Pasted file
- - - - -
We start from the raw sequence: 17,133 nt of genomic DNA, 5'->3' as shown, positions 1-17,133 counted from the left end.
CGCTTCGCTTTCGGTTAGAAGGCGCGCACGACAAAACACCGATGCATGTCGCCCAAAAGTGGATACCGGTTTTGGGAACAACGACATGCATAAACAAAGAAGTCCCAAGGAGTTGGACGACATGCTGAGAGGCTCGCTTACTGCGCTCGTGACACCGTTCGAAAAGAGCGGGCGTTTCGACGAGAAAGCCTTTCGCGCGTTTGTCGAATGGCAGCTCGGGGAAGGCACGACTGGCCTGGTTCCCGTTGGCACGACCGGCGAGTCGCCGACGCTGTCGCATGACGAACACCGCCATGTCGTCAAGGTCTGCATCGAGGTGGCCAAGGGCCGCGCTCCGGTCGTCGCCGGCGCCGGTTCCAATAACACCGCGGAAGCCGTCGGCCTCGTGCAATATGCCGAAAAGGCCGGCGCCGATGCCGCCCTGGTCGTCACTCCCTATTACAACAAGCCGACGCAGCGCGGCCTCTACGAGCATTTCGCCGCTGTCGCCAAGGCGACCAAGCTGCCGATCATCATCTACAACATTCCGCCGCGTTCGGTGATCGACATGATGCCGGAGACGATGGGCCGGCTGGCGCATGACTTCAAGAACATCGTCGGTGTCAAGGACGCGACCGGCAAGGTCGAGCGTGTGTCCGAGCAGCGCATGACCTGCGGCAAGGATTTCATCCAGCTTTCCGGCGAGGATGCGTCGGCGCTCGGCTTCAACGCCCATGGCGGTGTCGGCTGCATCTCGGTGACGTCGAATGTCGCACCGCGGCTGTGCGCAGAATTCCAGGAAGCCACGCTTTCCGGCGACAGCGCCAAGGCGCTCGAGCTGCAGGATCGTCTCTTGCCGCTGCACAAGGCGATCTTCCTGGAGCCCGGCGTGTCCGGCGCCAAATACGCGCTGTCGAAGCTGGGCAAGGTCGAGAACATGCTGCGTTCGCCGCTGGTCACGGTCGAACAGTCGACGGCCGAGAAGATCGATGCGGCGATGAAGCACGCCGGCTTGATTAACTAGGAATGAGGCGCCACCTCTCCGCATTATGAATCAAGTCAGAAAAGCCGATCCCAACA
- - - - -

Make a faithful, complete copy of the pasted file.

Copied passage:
We start from the raw sequence: 17,133 nt of genomic DNA, 5'->3' as shown, positions 1-17,133 counted from the left end.
CGCTTCGCTTTCGGTTAGAAGGCGCGCACGACAAAACACCGATGCATGTCGCCCAAAAGTGGATACCGGTTTTGGGAACAACGACATGCATAAACAAAGAAGTCCCAAGGAGTTGGACGACATGCTGAGAGGCTCGCTTACTGCGCTCGTGACACCGTTCGAAAAGAGCGGGCGTTTCGACGAGAAAGCCTTTCGCGCGTTTGTCGAATGGCAGCTCGGGGAAGGCACGACTGGCCTGGTTCCCGTTGGCACGACCGGCGAGTCGCCGACGCTGTCGCATGACGAACACCGCCATGTCGTCAAGGTCTGCATCGAGGTGGCCAAGGGCCGCGCTCCGGTCGTCGCCGGCGCCGGTTCCAATAACACCGCGGAAGCCGTCGGCCTCGTGCAATATGCCGAAAAGGCCGGCGCCGATGCCGCCCTGGTCGTCACTCCCTATTACAACAAGCCGACGCAGCGCGGCCTCTACGAGCATTTCGCCGCTGTCGCCAAGGCGACCAAGCTGCCGATCATCATCTACAACATTCCGCCGCGTTCGGTGATCGACATGATGCCGGAGACGATGGGCCGGCTGGCGCATGACTTCAAGAACATCGTCGGTGTCAAGGACGCGACCGGCAAGGTCGAGCGTGTGTCCGAGCAGCGCATGACCTGCGGCAAGGATTTCATCCAGCTTTCCGGCGAGGATGCGTCGGCGCTCGGCTTCAACGCCCATGGCGGTGTCGGCTGCATCTCGGTGACGTCGAATGTCGCACCGCGGCTGTGCGCAGAATTCCAGGAAGCCACGCTTTCCGGCGACAGCGCCAAGGCGCTCGAGCTGCAGGATCGTCTCTTGCCGCTGCACAAGGCGATCTTCCTGGAGCCCGGCGTGTCCGGCGCCAAATACGCGCTGTCGAAGCTGGGCAAGGTCGAGAACATGCTGCGTTCGCCGCTGGTCACGGTCGAACAGTCGACGGCCGAGAAGATCGATGCGGCGATGAAGCACGCCGGCTTGATTAACTAGGAATGAGGCGCCACCTCTCCGCATTATGAATCAAGTCAGAAAAGCCGATCCCAACA